The primary thing when you take a sword in your hands is your intention to cut the enemy, whatever the means. Whenever you parry, hit, spring, strike or touch the enemy's cutting sword, you must cut the enemy in the same movement. It is essential to attain this. If you think only of hitting, springing, striking or touching the enemy, you will not be able actually to cut him. More than anything, you must be thinking of carrying your movement through to cutting himI often think this watching sport where (I think) I can tell when one side switches to focusing on the components that make up good play rather than the actual goal of play. In tennis every single shot should be hit with the aim of maximising the odds of winning the point, which is why a risk averse strategy on match point annoys me so much. Soccer teams one goal ahead often try to run the clock down at the end rather than taking advantage of their opponents risk taking.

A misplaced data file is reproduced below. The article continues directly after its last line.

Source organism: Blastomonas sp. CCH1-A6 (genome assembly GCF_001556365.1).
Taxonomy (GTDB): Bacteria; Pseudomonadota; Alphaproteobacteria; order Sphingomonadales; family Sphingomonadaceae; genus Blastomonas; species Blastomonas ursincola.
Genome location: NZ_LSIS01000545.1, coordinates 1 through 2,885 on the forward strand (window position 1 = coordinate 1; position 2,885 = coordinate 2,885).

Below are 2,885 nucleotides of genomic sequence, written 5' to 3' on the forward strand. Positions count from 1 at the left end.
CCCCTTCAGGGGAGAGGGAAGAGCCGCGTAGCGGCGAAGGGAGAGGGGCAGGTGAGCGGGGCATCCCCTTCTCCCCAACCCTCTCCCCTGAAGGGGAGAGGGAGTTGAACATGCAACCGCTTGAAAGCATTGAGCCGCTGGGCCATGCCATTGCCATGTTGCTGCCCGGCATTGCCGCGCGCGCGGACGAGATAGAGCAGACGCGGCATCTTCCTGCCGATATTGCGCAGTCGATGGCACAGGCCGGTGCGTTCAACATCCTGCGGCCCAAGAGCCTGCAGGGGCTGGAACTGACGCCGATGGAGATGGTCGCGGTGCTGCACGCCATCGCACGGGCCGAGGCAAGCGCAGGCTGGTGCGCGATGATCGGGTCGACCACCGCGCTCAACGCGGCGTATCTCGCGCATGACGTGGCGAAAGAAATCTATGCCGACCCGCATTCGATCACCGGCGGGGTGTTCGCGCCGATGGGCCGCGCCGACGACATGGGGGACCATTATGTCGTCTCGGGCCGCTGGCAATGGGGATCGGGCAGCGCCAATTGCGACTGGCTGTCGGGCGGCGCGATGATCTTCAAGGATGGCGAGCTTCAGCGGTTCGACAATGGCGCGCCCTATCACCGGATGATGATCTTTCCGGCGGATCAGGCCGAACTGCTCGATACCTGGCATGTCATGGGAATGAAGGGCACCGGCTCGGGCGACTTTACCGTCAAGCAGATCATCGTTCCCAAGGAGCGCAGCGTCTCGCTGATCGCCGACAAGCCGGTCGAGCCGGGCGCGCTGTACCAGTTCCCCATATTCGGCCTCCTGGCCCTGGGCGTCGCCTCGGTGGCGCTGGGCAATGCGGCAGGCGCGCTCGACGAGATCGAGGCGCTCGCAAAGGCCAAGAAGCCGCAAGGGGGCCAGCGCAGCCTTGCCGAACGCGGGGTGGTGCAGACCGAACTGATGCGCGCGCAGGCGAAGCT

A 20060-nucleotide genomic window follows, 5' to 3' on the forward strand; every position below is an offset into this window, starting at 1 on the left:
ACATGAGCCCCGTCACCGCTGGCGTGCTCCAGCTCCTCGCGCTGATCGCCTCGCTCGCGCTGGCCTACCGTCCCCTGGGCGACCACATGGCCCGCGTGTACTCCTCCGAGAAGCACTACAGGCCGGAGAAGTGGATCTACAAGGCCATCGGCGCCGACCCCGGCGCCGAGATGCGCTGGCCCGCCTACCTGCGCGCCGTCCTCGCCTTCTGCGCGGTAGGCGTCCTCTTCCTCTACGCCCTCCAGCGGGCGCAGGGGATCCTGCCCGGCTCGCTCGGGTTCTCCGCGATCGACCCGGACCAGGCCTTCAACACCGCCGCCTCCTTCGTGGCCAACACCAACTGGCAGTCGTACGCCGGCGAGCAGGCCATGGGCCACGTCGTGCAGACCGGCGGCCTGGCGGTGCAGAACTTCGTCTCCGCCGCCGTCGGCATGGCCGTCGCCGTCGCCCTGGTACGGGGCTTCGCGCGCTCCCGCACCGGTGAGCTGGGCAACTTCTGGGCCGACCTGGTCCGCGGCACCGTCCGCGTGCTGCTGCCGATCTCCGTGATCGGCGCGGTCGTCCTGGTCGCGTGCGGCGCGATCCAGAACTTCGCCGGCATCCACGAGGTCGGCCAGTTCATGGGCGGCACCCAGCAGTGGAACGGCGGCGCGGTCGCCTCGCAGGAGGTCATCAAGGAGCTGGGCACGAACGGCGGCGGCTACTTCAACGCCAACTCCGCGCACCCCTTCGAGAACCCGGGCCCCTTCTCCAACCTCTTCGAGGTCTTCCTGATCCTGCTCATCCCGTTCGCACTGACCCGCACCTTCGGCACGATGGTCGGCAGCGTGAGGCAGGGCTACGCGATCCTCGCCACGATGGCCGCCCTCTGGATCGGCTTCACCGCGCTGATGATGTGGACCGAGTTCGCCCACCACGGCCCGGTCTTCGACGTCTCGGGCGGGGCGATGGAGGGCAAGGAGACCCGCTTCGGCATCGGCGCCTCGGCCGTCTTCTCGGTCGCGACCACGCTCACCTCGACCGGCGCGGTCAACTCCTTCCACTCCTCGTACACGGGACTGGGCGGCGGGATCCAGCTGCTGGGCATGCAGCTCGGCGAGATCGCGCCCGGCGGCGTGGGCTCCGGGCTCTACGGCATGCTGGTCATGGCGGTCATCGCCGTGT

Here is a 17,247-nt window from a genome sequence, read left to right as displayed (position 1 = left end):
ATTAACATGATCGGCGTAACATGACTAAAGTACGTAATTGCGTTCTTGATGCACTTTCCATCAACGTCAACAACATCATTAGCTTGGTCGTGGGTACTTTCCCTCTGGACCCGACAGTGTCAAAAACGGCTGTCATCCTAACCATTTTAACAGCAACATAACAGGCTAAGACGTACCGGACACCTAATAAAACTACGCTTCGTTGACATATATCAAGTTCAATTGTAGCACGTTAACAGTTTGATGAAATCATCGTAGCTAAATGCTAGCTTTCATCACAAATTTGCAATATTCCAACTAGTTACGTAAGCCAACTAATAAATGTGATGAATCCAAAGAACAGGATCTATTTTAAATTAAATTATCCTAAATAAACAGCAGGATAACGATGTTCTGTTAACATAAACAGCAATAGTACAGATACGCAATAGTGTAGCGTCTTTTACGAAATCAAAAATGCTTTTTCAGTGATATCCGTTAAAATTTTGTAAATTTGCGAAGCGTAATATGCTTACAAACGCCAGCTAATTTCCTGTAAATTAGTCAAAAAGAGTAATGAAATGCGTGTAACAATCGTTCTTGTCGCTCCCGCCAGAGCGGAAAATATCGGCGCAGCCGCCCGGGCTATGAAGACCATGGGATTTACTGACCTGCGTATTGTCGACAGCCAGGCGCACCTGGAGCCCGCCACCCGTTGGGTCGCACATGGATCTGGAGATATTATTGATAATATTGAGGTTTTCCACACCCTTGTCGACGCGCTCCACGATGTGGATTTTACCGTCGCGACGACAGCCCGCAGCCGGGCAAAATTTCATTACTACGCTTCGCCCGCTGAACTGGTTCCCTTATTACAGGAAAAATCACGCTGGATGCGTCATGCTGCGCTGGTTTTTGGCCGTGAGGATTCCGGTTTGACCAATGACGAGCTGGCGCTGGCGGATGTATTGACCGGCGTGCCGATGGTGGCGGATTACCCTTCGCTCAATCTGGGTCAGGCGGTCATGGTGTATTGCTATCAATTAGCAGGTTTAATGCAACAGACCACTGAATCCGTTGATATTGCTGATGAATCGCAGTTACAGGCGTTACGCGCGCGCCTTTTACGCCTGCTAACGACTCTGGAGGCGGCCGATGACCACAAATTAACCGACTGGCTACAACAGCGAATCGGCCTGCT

I think this is a huge problem with university studying and intellectualising in general. We learn a bunch of fancy intellectual tools but haven't the faintest clue how to use them. And learning an intimidating academic vocabulary is a way of bullying people who haven't got it.
Thinking about rationality like this also helps show how important it is to pose the topic properly. The point in the quote is to kill the other guy, but what are you arguing about?